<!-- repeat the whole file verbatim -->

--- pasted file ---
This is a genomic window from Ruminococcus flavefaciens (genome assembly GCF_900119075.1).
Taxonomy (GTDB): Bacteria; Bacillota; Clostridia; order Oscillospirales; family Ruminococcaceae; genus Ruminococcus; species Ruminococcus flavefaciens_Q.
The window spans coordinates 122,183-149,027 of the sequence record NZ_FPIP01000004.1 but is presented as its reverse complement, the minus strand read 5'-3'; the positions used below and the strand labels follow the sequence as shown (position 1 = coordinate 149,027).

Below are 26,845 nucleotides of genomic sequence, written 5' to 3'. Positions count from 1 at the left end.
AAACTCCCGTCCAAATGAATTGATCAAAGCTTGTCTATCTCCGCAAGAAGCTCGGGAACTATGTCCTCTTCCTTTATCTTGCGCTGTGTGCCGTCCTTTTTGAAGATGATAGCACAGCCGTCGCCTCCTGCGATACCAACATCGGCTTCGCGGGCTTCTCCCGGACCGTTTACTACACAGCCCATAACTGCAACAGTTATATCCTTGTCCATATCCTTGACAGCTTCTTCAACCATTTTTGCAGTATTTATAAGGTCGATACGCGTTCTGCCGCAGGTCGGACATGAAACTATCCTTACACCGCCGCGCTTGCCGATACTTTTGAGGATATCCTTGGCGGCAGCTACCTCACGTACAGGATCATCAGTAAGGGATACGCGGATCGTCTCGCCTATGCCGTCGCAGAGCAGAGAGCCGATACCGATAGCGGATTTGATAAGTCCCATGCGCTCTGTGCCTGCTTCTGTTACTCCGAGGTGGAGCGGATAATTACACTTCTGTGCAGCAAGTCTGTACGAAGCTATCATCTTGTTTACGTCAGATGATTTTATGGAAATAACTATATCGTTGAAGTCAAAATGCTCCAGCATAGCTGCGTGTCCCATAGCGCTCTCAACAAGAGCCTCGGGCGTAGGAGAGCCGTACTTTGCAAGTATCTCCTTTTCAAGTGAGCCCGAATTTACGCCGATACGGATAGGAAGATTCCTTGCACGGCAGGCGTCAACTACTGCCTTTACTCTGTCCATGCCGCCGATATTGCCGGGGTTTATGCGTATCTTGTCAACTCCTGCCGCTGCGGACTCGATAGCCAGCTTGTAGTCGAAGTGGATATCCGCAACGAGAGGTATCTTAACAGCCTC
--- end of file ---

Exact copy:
This is a genomic window from Ruminococcus flavefaciens (genome assembly GCF_900119075.1).
Taxonomy (GTDB): Bacteria; Bacillota; Clostridia; order Oscillospirales; family Ruminococcaceae; genus Ruminococcus; species Ruminococcus flavefaciens_Q.
The window spans coordinates 122,183-149,027 of the sequence record NZ_FPIP01000004.1 but is presented as its reverse complement, the minus strand read 5'-3'; the positions used below and the strand labels follow the sequence as shown (position 1 = coordinate 149,027).

Below are 26,845 nucleotides of genomic sequence, written 5' to 3'. Positions count from 1 at the left end.
AAACTCCCGTCCAAATGAATTGATCAAAGCTTGTCTATCTCCGCAAGAAGCTCGGGAACTATGTCCTCTTCCTTTATCTTGCGCTGTGTGCCGTCCTTTTTGAAGATGATAGCACAGCCGTCGCCTCCTGCGATACCAACATCGGCTTCGCGGGCTTCTCCCGGACCGTTTACTACACAGCCCATAACTGCAACAGTTATATCCTTGTCCATATCCTTGACAGCTTCTTCAACCATTTTTGCAGTATTTATAAGGTCGATACGCGTTCTGCCGCAGGTCGGACATGAAACTATCCTTACACCGCCGCGCTTGCCGATACTTTTGAGGATATCCTTGGCGGCAGCTACCTCACGTACAGGATCATCAGTAAGGGATACGCGGATCGTCTCGCCTATGCCGTCGCAGAGCAGAGAGCCGATACCGATAGCGGATTTGATAAGTCCCATGCGCTCTGTGCCTGCTTCTGTTACTCCGAGGTGGAGCGGATAATTACACTTCTGTGCAGCAAGTCTGTACGAAGCTATCATCTTGTTTACGTCAGATGATTTTATGGAAATAACTATATCGTTGAAGTCAAAATGCTCCAGCATAGCTGCGTGTCCCATAGCGCTCTCAACAAGAGCCTCGGGCGTAGGAGAGCCGTACTTTGCAAGTATCTCCTTTTCAAGTGAGCCCGAATTTACGCCGATACGGATAGGAAGATTCCTTGCACGGCAGGCGTCAACTACTGCCTTTACTCTGTCCATGCCGCCGATATTGCCGGGGTTTATGCGTATCTTGTCAACTCCTGCCGCTGCGGACTCGATAGCCAGCTTGTAGTCGAAGTGGATATCCGCAACGAGAGGTATCTTAACAGCCTC